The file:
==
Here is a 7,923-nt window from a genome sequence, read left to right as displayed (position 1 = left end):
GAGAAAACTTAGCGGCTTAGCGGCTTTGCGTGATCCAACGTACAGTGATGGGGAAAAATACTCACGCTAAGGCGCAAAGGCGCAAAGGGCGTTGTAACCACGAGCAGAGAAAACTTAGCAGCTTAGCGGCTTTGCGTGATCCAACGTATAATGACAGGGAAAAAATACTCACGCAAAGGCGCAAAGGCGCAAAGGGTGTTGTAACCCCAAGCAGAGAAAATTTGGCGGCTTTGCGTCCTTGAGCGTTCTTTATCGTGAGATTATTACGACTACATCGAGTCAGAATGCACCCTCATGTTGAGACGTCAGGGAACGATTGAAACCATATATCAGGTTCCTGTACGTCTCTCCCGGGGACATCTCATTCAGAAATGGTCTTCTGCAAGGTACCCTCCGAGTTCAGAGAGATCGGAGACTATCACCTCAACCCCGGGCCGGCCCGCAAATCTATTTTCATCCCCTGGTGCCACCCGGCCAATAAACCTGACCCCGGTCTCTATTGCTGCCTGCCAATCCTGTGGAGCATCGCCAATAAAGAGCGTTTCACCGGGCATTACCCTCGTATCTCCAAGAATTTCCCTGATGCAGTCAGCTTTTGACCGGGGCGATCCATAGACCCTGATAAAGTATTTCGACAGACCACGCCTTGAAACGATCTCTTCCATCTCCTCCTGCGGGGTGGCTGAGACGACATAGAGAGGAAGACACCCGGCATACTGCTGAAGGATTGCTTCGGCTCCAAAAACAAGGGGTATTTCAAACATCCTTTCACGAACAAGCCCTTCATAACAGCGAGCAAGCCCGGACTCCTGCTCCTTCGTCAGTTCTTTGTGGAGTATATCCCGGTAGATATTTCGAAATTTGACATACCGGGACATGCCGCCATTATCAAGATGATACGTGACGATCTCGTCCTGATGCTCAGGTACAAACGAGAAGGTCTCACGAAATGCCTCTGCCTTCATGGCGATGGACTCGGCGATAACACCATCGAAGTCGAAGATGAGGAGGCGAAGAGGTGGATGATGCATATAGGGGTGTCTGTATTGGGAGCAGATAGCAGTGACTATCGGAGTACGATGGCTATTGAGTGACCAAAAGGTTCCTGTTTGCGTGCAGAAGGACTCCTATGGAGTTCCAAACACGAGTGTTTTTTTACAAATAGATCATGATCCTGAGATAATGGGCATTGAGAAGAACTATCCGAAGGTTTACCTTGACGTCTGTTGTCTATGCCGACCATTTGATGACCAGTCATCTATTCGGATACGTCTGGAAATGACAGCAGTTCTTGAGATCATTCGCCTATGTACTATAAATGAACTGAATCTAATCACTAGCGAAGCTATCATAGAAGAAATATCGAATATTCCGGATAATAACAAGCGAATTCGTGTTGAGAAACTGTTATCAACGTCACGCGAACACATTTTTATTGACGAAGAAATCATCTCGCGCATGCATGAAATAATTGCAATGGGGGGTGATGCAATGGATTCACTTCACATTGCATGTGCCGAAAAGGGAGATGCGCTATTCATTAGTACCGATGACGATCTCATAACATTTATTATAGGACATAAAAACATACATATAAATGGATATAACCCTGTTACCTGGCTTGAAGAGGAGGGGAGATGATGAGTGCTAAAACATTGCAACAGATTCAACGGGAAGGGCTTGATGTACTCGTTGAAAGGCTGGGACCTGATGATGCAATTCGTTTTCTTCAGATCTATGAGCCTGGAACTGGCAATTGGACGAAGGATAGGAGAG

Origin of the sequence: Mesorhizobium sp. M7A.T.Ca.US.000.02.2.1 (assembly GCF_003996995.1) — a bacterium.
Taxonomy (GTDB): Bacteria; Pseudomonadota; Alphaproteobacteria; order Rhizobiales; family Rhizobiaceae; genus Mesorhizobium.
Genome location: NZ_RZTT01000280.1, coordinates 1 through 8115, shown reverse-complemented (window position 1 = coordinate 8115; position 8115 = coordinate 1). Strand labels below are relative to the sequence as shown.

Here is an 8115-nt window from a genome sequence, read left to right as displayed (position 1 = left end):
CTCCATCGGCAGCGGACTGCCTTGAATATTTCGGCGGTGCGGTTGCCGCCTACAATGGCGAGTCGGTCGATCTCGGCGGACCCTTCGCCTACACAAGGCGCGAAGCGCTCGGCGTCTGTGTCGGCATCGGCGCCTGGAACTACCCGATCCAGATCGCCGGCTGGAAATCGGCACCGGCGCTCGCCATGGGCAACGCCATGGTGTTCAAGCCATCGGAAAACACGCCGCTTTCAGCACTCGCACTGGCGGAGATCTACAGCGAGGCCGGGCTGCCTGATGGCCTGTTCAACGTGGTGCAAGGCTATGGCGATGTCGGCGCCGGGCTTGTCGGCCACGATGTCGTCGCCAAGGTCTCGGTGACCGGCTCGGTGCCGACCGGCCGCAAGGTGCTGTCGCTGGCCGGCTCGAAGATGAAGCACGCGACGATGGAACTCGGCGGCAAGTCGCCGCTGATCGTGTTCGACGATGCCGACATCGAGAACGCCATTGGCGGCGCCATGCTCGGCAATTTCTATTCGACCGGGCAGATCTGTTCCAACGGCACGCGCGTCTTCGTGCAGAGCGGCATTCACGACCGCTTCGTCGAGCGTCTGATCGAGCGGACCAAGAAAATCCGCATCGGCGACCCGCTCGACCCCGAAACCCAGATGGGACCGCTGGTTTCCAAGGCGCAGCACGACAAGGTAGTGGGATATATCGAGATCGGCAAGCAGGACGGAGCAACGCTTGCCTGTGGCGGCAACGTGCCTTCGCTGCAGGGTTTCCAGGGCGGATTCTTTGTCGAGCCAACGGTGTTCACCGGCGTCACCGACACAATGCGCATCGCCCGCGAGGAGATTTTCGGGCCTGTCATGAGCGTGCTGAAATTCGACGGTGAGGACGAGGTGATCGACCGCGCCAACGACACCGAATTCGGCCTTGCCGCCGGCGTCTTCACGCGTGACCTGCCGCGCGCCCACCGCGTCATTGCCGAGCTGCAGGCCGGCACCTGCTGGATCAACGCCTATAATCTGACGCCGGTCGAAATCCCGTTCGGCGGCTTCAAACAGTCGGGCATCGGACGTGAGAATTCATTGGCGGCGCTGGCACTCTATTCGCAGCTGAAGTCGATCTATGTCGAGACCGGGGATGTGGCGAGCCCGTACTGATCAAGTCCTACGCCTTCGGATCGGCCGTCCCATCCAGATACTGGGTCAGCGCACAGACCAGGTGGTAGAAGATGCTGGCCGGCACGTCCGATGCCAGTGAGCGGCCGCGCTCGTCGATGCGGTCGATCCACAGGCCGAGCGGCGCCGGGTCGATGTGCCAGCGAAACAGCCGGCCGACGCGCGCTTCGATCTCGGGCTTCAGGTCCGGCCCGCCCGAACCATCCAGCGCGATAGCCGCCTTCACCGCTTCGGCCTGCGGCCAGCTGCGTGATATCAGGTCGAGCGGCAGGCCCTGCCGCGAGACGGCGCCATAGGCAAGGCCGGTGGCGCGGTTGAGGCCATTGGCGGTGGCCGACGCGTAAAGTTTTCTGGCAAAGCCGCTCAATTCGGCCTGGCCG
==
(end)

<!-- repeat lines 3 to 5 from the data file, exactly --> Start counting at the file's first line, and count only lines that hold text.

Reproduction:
Origin of the sequence: Mesorhizobium sp. M7A.T.Ca.US.000.02.2.1 (assembly GCF_003996995.1) — a bacterium.
Taxonomy (GTDB): Bacteria; Pseudomonadota; Alphaproteobacteria; order Rhizobiales; family Rhizobiaceae; genus Mesorhizobium.
Genome location: NZ_RZTT01000280.1, coordinates 1 through 8115, shown reverse-complemented (window position 1 = coordinate 8115; position 8115 = coordinate 1). Strand labels below are relative to the sequence as shown.